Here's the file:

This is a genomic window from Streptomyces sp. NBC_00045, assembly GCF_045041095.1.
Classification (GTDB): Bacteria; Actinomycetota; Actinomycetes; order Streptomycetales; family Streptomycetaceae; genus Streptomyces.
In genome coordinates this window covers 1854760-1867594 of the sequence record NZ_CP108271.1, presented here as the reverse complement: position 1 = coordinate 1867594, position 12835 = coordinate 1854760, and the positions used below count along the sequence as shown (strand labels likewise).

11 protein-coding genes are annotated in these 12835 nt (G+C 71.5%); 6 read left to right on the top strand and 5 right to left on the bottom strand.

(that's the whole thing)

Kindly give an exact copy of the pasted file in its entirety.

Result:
This is a genomic window from Streptomyces sp. NBC_00045, assembly GCF_045041095.1.
Classification (GTDB): Bacteria; Actinomycetota; Actinomycetes; order Streptomycetales; family Streptomycetaceae; genus Streptomyces.
In genome coordinates this window covers 1854760-1867594 of the sequence record NZ_CP108271.1, presented here as the reverse complement: position 1 = coordinate 1867594, position 12835 = coordinate 1854760, and the positions used below count along the sequence as shown (strand labels likewise).

11 protein-coding genes are annotated in these 12835 nt (G+C 71.5%); 6 read left to right on the top strand and 5 right to left on the bottom strand.